ANCIENT ‘PAC-MAN’ FROG MAY HAVE DINED ON DINOSAURS
An international team of biologists has found that Beelzebufo, a giant frog that lived about 68 million years ago in what is now Madagascar, would have been capable of eating small dinosaurs.
They reached the conclusion by scaling up the bite force of South American horned frogs from the living genus Ceratophrys – Beelzebufo’s closing living relative. Horned frogs are often called Pac-Man frogs thanks to their round shape and large, wide mouth.
“Unlike the vast majority of frogs which have weak jaws and typically consume small prey, horned frogs ambush animals as large as themselves – including other frogs, snakes, and rodents. And their powerful jaws play a critical role in grabbing and subduing the prey,” said the University of Adelaide’s Dr Marc Jones.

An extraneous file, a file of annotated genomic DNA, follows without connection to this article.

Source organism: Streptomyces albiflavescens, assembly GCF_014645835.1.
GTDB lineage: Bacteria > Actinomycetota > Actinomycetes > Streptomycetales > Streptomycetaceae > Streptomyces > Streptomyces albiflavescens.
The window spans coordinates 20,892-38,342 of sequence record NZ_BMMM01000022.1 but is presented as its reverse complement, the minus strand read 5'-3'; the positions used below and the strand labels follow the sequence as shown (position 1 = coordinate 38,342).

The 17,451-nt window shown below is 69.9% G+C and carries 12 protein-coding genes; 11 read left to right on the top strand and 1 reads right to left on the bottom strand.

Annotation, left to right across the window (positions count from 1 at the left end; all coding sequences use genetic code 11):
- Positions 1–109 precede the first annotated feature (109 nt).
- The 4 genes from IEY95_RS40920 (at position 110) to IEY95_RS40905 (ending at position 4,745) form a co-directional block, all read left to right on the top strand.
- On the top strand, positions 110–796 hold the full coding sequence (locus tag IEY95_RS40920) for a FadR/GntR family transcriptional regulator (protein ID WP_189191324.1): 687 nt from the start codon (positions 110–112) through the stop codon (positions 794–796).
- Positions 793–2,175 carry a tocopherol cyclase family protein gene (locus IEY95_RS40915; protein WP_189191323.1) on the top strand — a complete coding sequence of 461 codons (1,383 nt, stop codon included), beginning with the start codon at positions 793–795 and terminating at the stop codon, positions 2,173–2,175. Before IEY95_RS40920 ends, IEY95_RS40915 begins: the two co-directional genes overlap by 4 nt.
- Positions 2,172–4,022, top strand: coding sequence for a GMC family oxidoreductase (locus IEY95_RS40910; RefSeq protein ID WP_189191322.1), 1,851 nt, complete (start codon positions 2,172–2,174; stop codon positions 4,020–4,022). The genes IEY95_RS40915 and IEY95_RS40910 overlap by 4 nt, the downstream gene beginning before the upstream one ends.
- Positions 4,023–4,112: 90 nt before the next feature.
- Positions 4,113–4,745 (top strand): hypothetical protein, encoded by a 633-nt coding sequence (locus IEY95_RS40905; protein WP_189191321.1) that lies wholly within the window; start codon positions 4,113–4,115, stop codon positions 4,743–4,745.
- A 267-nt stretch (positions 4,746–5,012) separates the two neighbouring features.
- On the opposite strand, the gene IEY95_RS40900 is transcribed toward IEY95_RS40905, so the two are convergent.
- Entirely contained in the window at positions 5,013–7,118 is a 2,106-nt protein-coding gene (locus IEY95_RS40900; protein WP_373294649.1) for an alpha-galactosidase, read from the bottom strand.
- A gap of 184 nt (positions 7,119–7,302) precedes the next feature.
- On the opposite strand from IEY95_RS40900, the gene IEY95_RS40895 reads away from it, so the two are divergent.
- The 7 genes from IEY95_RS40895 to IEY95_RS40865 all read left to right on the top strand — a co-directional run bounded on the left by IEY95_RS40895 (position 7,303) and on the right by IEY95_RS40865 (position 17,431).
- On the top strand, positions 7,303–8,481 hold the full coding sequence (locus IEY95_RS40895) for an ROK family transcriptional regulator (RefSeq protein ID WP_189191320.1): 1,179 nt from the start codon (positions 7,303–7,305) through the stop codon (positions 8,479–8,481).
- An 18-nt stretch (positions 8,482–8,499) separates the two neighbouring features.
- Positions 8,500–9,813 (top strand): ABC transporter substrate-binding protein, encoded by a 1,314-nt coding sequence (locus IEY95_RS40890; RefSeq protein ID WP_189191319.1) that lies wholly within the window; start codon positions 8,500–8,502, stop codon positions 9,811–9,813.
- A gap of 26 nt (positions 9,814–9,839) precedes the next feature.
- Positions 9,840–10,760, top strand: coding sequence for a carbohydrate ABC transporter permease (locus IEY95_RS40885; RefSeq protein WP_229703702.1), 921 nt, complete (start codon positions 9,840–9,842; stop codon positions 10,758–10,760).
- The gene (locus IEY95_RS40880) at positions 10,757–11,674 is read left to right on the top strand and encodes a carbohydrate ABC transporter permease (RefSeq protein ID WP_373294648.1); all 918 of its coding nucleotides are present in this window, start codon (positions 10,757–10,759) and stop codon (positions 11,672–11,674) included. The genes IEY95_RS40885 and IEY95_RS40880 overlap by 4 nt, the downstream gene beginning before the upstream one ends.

The researchers measured the bite forces of horned frogs using a force transducer. This is a device that accurately measures the force applied to two plates covered with leather when an animal bites them. They were able to determine that Beelzebufo may have had a bite force comparable to wolves or female tigers – not too shabby for an amphibian weighing just 5kg. This means it would’ve been capable of eating small dinosaurs.
“This is the first time bite force has been measured in a frog,” said Prof Kristopher Lappin of California State Polytechnic University. “And, speaking from experience, horned frogs have quite an impressive bite, and they tend not to let go. The bite of a large Beelzebufo would have been remarkable, definitely not something I would want to experience first hand.”
South American horned frogs (inset) are Beelzebufo’s closest living relative, and can be kept as pets – should you choose to